Smoke billows over the hills south of Leggett in northern Mendocino. [Photo by Elizabeth Turk]

The eastern flank of the Lodge Fire burning near Leggett made a run to the south today. According to Cal Fire, the blaze jumped the Eel River in two separate places. The fire is now at 4800 acres and still only 25% contained. 

Meanwhile, structures to the north near Leggett continue to be threatened. Fire crews are struggling in steep terrain to build fire lines to the north of the blaze as well as maintain existing lines. 

Smoke from the fire pouring into Laytonville and Legget has caused the Mendocino County Air Quality Management District to issue a warning that air pollutant levels are at “unhealthy” levels.

Smoke columns rising to the south of the small community of Leggett have residents on edge. Today’s meeting with Cal Fire drew over 100 people. Melissa Rosenthal, owner of the Redwood Mercantile where the meeting was held, said it was surprisingly well attended for such a sparsely populated area. 

Rosenthal said Mendocino Sheriff Tom Allman who spoke at the meeting is not calling for evacuations at this time but may be calling for them soon. According to her, Allman stated that his office may be calling in the next 24 hours with an evacuation warning and asked that residents call 707 463-4086 to check to make sure their addresses are registered with the reverse 911 system so they can be notified if necessary. [Cell phones may be registered here.]

Rosenthal said Cal Fire showed maps of the incident and described where fire lines were being cut. Officials explained to the residents that they hadn’t made fire lines to the northwest of the fire because there are a lot of sheer cliffs in the area which make dozer work nearly impossible. 

“To be honest there are no great great places to take that line to,” said a Cal Fire spokesperson. However, they do have work crews cutting in a line by hand.

Sheer cliffs between the fire and the Eel River. [Photo by Melissa Rosenthal.]

One of the options to create a fireline, Rosenthal said, was to do a “low and slow intensity backfire” to control which way the fire is heading. Right now winds blowing to the south have slowed its advance towards the community. Fortunately, Rosenthal said, “[According to Cal Fire, the blaze] has not burned much of the timber. It is burning really slow through the underbrush—not much crowning.”

Herb Roth, a fire commissioner with the Leggett Valley Fire Protection District asked Cal Fire officials, what the fallback position is if it gets past the Big Bend Lodge area.  The answer, Rosenthal said, was disconcerting. “The river is the fall back area.”

Cal Fire officials said that, based on computer models, the fire will hold at the river if it gets that far. “Not that it is guaranteed that we will catch it at the river, but we are confident,” said one of the officials. 

The community expressed concern that the river would not stop the fire because the river is so small in the area due to the drought and the unpredictable winds. “The winds can get really strong,” said Rosenthal.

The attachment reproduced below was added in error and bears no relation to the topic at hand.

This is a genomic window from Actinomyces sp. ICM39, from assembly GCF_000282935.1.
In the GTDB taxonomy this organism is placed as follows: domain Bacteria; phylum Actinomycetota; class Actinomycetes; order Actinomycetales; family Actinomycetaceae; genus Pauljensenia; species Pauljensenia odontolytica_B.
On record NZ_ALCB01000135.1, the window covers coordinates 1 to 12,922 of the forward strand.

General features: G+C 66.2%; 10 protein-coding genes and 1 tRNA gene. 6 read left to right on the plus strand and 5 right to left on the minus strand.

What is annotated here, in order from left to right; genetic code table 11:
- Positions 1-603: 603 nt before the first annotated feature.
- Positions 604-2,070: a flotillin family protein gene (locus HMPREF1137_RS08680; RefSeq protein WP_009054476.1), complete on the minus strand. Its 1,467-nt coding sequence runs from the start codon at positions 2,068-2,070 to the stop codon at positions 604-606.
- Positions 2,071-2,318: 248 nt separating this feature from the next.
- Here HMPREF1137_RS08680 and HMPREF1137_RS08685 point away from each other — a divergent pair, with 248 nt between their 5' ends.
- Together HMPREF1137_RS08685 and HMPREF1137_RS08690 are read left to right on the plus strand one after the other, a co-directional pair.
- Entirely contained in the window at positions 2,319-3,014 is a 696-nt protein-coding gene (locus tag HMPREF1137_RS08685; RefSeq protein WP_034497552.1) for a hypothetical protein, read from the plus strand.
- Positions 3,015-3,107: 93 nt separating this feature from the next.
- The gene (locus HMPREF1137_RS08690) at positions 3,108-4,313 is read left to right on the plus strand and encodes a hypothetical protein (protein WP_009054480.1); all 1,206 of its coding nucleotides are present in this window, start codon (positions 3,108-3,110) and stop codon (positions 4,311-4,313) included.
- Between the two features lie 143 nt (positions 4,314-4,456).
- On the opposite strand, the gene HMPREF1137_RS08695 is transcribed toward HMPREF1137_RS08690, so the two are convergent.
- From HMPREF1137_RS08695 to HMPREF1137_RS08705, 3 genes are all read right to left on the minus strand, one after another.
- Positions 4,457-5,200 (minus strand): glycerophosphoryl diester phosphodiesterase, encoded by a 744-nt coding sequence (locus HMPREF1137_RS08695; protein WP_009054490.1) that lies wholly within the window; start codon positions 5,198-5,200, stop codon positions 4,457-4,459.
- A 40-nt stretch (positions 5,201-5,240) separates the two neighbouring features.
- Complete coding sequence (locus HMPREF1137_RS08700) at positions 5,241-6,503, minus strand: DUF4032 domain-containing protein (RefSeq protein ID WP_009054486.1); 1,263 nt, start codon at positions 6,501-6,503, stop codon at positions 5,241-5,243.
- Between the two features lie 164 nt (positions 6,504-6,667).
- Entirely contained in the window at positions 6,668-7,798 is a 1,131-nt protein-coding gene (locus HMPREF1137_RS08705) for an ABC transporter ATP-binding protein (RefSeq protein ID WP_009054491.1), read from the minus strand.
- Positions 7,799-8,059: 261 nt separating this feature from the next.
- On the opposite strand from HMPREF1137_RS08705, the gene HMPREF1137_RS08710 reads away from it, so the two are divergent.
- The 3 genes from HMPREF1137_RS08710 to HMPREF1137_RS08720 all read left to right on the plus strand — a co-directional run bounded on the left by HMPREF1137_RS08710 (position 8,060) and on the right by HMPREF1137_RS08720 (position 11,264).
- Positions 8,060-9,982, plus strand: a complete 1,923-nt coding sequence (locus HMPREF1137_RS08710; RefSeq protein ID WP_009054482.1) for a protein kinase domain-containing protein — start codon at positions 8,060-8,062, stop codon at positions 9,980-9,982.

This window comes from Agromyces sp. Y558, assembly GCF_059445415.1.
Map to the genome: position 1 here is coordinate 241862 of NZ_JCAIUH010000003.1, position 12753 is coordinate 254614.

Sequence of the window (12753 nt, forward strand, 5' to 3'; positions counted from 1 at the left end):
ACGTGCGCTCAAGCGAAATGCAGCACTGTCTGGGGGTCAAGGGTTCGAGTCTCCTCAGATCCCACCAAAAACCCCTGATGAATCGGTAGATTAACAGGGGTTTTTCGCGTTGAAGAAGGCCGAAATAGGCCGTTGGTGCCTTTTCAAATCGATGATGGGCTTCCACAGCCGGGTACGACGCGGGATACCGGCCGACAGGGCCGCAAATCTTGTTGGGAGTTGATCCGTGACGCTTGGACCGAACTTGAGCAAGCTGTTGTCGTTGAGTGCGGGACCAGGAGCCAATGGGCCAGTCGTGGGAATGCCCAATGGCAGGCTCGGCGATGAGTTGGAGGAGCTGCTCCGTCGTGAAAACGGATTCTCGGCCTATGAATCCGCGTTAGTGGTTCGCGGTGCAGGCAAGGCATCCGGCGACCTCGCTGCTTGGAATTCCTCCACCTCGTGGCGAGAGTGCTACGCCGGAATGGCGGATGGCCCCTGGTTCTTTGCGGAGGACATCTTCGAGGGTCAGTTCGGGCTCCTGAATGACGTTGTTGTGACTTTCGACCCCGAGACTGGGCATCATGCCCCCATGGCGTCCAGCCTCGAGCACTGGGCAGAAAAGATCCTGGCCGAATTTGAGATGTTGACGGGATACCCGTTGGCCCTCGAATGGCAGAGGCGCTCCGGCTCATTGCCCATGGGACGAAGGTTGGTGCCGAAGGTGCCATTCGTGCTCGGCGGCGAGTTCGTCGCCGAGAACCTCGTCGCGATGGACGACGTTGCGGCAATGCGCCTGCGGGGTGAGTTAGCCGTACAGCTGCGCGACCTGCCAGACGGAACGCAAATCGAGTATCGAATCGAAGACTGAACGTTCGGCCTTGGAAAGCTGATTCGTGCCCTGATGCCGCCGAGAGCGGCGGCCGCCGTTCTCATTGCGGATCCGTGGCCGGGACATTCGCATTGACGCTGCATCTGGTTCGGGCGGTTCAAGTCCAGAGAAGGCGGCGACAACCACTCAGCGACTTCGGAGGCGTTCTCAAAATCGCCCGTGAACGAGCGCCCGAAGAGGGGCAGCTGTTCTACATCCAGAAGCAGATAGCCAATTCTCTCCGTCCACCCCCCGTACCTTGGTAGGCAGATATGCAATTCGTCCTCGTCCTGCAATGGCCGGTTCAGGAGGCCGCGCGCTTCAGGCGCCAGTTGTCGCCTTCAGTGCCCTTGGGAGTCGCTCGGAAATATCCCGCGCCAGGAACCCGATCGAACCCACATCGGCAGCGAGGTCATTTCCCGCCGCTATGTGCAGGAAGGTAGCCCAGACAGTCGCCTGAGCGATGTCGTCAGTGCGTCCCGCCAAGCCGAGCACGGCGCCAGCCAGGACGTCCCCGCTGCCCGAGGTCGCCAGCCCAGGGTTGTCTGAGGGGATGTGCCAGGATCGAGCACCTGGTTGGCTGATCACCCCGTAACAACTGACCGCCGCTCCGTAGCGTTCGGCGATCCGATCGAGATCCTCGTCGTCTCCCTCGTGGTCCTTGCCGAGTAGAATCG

The weather could add a twist to the already difficult situation. Rosenthal said that according to the Cal Fire meterologist, over the next day, the wind will continue pushing the fire to the south, slowing its advance but there will be warmer temperatures over the next several days and no rain in the immediate future.

Residents to the southeast of the fire have been experiencing increased smoke. Susan Barsotti, who lives in the northern part of Long Valley wrote, “The wind has been gusting a little, and today I saw ash falling outside our house.” She described last night’s fire meeting in Laytonville and conditions in her area,

[Mendocino Sheriff] Tom Allman talked about the “E” word, and reiterated he wasn’t going to issue any forced evacuations, only issue … warnings.  He’s allowing landowners to “make a last stand”, and added that once evacuated, people could return to their homes if needed.  

Sheriff Allman stressed again that people should stay tuned to local radio, rather than satellite, for fire updates. He mentioned that so far, firefighters have laid over 20 miles of hose at fire breaks.

Laytonville Water is continuing to withhold bulk sales, their capacity of filtered water was at 70% as of last night.  Bob [Barsotti’s husband] attended a meeting at their office yesterday, during which Jim Sheilds said that possibly restricted amounts of water would be available for regular customers today. As far as we know, that restricted access hasn’t been available yet.  

There is now an air quality monitor device in the valley, and interested folks can check the <> website for info. Long Valley Feed is taking donations for feed for displaced livestock.  

South Leggett is still the most impacted at this time, but firefighters were concentrating on protecting those residences, and no evacuations have been called.

It’s been very impressive to observe the fire crew in action.  There’s a clear chain of command, many skilled experts, and genuine caring for the local people.  It’s awesome, and I’m humbled to be hosting them on our land.

Smoke seen from Hwy 101 near Leggett. [Photo provided by Melissa Rosenthal.]

Previously on the Redheaded Blackbelt: